Well Verizon Wireless is almost entirely CDMA2000+ EVDO, while the iPhone uses GSM + EDGE. Unless Verizon rolls out a huge WiFi network, the iPhone won't be able to use Verizon's network. On the other hand, it appears that the move was pushed by the popularity of the iPhone, and the threat of Google. With Verizon locked out of 27% of the US mobile phone market within just a few months of iPhone sales*, it wants/needs as much telephony tied to CDMA2000 as possible as a counterbalance. If Google can buy up and deploy open networks on the old analog TV spectrum within a few years, that would leave Verizon's ~$5 billion new CDMA2000/EVDO networks a vast, unsalable investment that can't be monetized in the subsidy lock model of the 90s.

        *iPhone Grabs 27% of US Smartphone Market [roughlydrafted.com]
        • Re:No (Score:4, Informative)

          by Anonymous Coward on Tuesday November 27, 2007 @03:14PM (#21496397)
          That's 27% of the *smartphone* market, which is not even close to 27% of the mobile phone market. Same article later talks about Apple having 3% marektshare overall, which is not nerely as impressive.
    • by sm62704 (957197)
      No, the iPhone wont work.

      It won't work for me, since as I work I can't afford one. Not this year anyway; the price will surely go down and I'll surely catch up on my expenses [slashdot.org].

      -mcgrew
  • by yincrash (854885) on Tuesday November 27, 2007 @02:12PM (#21495483)
    I'm in shock. Verizon is fairly well known for locking down every phone they offer. What spurred the sudden change of heart? Google Android?
    • Re: (Score:3, Interesting)

      by geekoid (135745)
      Verizon has been becoming more friendly towards there customers over the last few years.
      No, not perfect.
      Any company that lowers the price of their product, even to people in a contract for a higher amount, is pretty good in my book.

      • by a_nonamiss (743253) on Tuesday November 27, 2007 @02:19PM (#21495587)
        IMHO, that's untrue. My company has used Verizon for years, and they are NOT becoming more friendly towards us. They have better PR people now, but they are just as much on the lookout for "revenue leak" as they've always been. Any company that treats their customer as opponents in some sort of battle for cash is not customer friendly. A good business deal should benefit both parties involved. That's not done by screwing your customers.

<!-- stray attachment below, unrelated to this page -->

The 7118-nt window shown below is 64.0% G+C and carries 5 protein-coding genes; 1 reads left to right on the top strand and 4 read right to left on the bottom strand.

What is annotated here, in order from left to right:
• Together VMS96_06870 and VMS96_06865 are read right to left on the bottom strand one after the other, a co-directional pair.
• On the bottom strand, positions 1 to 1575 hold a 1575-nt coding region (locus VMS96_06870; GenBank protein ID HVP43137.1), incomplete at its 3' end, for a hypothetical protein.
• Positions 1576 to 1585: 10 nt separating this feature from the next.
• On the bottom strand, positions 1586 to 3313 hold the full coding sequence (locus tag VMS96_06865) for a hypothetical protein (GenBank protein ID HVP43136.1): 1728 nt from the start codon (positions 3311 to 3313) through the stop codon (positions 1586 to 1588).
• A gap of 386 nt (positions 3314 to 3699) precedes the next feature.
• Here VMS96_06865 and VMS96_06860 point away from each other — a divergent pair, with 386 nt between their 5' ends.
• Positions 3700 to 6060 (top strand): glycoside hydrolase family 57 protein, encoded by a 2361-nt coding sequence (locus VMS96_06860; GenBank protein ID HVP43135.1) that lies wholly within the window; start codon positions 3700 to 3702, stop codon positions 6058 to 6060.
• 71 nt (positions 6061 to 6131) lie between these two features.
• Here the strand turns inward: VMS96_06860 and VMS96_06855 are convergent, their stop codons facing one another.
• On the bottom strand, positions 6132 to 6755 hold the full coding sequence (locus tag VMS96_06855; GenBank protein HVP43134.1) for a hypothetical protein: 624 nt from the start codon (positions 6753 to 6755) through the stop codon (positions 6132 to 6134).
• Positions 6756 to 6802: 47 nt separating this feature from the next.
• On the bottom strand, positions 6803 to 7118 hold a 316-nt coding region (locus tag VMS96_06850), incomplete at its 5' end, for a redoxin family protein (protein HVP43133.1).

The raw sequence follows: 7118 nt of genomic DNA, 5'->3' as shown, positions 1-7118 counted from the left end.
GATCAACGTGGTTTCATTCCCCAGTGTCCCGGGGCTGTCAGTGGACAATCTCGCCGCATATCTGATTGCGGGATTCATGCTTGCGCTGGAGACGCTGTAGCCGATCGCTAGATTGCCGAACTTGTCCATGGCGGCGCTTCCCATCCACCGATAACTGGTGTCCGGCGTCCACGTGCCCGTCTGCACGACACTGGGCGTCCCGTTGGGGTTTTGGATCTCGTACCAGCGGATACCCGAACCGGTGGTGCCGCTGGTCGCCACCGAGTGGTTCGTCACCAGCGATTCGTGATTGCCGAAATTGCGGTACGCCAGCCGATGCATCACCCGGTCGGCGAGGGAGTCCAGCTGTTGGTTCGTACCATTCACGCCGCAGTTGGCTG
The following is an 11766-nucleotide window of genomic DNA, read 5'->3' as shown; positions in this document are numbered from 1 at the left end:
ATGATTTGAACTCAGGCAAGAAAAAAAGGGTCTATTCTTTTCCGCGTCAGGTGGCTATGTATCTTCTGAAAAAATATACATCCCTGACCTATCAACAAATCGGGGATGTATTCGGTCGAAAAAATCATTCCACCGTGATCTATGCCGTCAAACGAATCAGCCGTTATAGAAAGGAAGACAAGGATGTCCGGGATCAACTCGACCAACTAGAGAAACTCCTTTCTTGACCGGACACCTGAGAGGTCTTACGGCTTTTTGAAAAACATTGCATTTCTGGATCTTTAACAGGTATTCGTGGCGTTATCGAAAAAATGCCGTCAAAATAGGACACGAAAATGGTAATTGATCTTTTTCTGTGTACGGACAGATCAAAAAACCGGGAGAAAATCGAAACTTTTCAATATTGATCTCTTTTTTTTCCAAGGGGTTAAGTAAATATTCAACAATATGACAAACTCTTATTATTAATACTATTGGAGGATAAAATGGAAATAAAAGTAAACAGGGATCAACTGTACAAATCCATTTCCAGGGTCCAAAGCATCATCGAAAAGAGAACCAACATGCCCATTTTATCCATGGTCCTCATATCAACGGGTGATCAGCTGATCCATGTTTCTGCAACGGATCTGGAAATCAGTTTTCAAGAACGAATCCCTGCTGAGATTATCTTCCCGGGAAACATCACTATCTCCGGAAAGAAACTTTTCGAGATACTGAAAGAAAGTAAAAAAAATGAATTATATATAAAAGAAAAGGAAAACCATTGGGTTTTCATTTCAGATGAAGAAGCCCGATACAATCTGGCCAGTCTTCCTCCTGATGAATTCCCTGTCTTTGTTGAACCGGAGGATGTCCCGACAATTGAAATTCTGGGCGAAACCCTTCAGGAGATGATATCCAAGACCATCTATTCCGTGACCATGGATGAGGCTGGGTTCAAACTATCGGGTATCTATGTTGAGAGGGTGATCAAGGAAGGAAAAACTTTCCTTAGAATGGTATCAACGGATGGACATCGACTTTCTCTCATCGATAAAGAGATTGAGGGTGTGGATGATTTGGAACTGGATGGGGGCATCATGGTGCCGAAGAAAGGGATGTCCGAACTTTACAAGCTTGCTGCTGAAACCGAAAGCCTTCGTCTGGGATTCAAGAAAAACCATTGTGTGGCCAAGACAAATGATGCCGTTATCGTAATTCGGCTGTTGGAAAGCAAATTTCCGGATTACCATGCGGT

• by 2PAIRofACES (302747) on Tuesday November 27, 2007 @02:55PM (#21496105)

          A good business deal should benefit both parties involved. That's not done by screwing your customers.
          Unless of course you're business is prostitution.

          Holy Crap!!! I just realized I figured out the mythical step 2.

          Step 1. Screw your customers!
          Step 2. Make sure you're a prostitute!
          Step 3. Profit!
          • Re: (Score:3, Funny)

            by The_Wilschon (782534)
            Shouldn't steps 1 and 2 be switched?

            Hmmm, step 1, accomplished! Now let's see about step 2... ... .... Crap. I'm not a prostitute. No Profit!!! for me after all.
        • by sm62704 (957197)
          Any company that treats their customer as opponents in some sort of battle for cash is not customer friendly. A good business deal should benefit both parties involved. That's not done by screwing your customers.

          Welcome to the 21st century. If you run across a "customer friendly" company let me know and I'll become their customer.

          I miss the days when most businessmen weren't sociopaths!

          -mcgrew
          • I've run across a great many companies that operate like this. Unfortunately, most of them are small(ish) local businesses. Simple psychology. It's harder to screw someone over when you have to look them in the eye. I do, however, go to great lengths to work with those companies in my business.
            • by Intron (870560)
              It's not psychology. Small companies depend on repeat business and word of mouth. They can't afford to get a reputation of screwing customers. Large companies depend on advertising and just being no worse than the next large company. They can't spend any time on individual customers, just on providing the same quality to everyone, bad or good.

              When my ISP screwed up I called the VP of Operations because I have his cell phone number. That's the advantage of using small businesses.